Another digestive concern, ulcerative colitis, is an inflammation of the colon that can destroy patches of the mucosal lining of the colon or rectum. Aside from pain, symptoms also include bloody diarrhea and stools that contain mucus or pus.
A major issue with these conditions is an impairment of the ability to absorb nutrients and deliver them to the bloodstream, possibly causing malnutrition. This can result in a deficiency of several major nutrients and cause anemia and weight loss. Drugs and surgery have been the standard treatment, particularly for colitis. Unfortunately, these drugs have major side effects, while boswellia has virtually none.
In fact, in a recent study conducted in Germany and Austria, participants with Crohn’s disease were treated with either boswellia or the drug mesalazine (a drug commonly used to treat Crohn’s, ulcerative colitis, and IBS). The results of the study definitely favored boswellia. The authors concluded that boswellia performed as well as the drug, but without the dangerous side effects. In fact, considering safety and efficacy, boswellia showed a much better benefit-to-risk ratio than the drug.
In a clinical study of individuals with colitis, (another condition requiring inhibition of 5-LOX), patients were given boswellia extract or the prescription drug sulfasalazine. The results for boswellia were very positive. Of the 20 patients treated with boswellia, 18 showed an improvement in one or more of the diagnostic parameters, including stool properties and mineral excretion. A follow-up study showed similar results, again positive for boswellia. The authors concluded that boswellia could be an effective treatment because of this – and the lack of side effects.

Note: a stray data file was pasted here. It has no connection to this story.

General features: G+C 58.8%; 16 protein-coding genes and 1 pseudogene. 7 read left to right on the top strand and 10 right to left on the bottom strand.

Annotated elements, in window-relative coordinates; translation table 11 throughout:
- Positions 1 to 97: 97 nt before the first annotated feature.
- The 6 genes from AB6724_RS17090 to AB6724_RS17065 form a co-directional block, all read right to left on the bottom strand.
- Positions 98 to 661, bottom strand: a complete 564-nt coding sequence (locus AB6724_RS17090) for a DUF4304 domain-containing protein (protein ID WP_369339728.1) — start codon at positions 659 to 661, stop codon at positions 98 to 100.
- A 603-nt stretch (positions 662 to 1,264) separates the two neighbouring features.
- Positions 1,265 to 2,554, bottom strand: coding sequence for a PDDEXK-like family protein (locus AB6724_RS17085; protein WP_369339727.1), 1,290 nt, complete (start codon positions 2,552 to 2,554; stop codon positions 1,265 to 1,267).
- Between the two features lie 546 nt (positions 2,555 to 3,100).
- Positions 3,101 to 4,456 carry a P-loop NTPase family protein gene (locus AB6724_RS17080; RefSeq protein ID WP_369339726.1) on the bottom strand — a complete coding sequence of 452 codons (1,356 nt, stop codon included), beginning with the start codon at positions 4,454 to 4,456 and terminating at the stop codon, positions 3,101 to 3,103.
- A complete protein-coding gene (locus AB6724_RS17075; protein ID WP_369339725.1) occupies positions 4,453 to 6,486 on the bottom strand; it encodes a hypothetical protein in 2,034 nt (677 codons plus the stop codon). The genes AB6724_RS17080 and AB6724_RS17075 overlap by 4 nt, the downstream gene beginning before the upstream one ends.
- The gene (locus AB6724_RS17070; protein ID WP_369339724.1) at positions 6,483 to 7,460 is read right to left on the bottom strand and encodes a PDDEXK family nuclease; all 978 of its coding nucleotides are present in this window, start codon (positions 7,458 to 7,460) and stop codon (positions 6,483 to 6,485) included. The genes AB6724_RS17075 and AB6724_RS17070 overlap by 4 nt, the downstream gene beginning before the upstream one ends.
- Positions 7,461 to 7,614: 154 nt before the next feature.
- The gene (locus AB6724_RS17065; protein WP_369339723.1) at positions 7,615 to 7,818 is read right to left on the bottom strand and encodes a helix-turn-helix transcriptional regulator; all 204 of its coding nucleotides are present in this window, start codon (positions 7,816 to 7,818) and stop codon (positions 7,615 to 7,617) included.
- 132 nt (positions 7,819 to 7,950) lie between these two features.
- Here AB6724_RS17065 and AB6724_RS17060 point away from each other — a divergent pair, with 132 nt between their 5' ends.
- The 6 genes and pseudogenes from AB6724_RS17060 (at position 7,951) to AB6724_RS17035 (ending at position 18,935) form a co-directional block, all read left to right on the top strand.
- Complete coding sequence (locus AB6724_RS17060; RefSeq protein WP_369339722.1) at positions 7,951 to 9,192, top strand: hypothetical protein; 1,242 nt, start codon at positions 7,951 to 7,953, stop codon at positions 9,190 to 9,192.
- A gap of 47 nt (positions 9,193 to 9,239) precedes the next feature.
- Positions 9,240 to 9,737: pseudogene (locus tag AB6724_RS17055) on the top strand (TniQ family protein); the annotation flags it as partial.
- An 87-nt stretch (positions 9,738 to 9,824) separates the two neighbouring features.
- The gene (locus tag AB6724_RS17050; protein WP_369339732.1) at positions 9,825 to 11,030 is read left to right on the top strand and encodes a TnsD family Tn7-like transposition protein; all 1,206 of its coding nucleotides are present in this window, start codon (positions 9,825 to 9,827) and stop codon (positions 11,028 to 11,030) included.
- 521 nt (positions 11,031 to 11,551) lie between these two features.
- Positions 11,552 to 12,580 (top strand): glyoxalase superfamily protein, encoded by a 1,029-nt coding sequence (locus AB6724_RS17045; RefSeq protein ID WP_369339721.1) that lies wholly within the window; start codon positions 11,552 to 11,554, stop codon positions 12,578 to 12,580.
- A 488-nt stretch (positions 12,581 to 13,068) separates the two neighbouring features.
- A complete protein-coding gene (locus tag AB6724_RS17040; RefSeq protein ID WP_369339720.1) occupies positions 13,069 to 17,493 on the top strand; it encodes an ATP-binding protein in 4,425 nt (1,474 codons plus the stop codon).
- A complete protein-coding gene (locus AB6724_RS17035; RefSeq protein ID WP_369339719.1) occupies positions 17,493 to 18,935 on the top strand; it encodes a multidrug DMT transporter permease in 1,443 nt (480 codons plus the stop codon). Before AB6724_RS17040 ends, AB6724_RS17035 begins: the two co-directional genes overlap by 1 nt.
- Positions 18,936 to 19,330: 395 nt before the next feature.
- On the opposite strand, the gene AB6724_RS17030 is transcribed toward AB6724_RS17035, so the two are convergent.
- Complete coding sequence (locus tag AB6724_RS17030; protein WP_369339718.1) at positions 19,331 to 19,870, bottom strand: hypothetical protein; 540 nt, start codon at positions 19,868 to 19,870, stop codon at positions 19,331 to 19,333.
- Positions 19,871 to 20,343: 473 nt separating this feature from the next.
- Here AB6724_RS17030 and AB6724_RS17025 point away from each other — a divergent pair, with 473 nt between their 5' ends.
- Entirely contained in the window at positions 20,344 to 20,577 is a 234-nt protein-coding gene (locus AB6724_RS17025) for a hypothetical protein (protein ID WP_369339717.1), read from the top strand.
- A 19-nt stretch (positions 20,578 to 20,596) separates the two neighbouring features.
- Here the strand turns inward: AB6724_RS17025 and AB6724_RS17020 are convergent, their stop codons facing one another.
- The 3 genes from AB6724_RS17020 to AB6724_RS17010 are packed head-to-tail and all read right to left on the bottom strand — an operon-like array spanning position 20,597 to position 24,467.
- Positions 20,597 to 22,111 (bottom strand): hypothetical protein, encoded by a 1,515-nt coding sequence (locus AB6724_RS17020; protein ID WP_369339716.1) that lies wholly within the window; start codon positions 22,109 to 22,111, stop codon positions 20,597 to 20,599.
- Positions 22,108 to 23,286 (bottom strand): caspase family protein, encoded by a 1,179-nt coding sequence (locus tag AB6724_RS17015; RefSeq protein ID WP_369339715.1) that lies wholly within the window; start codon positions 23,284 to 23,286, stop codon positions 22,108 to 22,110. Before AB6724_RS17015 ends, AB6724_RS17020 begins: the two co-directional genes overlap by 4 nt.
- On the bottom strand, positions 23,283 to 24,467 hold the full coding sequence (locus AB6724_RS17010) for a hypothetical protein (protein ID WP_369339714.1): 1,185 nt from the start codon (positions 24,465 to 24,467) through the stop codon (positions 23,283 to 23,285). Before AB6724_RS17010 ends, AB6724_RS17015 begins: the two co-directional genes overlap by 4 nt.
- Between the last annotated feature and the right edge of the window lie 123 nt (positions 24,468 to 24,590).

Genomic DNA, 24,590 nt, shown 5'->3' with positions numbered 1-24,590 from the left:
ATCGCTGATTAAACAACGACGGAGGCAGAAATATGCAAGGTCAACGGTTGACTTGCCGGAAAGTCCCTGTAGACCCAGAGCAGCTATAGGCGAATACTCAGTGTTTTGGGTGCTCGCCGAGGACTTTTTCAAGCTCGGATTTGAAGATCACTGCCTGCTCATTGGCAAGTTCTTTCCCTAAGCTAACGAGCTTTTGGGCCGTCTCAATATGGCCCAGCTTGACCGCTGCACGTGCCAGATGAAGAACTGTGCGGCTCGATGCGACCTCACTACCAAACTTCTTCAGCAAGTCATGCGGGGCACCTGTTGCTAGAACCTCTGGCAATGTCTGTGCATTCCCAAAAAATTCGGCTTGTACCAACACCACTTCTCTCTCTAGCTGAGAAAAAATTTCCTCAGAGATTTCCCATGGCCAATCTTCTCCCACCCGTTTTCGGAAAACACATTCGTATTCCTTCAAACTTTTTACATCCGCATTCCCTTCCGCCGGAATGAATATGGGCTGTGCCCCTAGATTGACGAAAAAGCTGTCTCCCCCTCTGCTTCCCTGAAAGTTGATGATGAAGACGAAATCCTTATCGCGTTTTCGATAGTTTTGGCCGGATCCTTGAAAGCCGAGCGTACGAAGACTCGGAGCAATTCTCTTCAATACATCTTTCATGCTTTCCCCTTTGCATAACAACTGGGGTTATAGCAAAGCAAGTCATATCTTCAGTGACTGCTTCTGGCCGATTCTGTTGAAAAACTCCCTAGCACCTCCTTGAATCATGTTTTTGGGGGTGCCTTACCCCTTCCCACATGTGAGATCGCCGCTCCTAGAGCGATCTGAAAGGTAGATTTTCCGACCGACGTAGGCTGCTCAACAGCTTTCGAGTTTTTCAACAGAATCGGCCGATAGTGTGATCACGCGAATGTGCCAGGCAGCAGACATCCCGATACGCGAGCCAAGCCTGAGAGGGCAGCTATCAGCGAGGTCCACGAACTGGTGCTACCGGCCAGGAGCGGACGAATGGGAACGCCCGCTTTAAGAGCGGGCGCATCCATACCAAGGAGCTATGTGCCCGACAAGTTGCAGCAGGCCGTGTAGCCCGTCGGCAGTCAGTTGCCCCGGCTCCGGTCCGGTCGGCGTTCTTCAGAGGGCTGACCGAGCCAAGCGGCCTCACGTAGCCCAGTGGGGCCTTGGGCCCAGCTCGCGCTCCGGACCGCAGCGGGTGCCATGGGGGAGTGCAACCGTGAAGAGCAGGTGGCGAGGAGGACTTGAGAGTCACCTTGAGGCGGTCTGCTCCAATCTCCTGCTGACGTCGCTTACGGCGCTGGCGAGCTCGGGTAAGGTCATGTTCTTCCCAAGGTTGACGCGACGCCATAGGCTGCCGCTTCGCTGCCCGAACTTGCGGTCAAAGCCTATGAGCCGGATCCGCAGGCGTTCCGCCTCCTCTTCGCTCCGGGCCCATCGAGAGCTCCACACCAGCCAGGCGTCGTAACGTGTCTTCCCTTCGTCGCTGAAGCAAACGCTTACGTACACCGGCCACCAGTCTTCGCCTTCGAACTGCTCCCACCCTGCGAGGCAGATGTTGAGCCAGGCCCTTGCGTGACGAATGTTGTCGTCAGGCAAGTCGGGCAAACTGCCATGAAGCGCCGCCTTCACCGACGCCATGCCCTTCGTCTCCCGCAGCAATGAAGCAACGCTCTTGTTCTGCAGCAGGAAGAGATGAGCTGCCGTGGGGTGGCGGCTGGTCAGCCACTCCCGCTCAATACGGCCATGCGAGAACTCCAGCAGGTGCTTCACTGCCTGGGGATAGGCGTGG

Scientific research has also shown boswellia can help with IBS.
To stop the inflammation and other symptoms of IBS and other digestive problems, I have often recommended boswellia with a high-absorption curcumin extract. Curcumin also supports the intestines and digestive tract. It’s an excellent herbal pain reliever and anti-inflammatory to have on board when you experience IBS or other digestive flare-ups. In recent studies, the inflammation inhibitory abilities of curcumin suggests that it may help stop microinflammation in the colon. This makes it an excellent partnering botanical to boswellia.
If you do use a combination, make sure you get the right curcumin extract. Look for one that is micronized and blended with turmeric essential oils for up to 10 times the absorption and blood retention at meaningful levels of standard curcumin extracts.
You Can Have a Regular Life!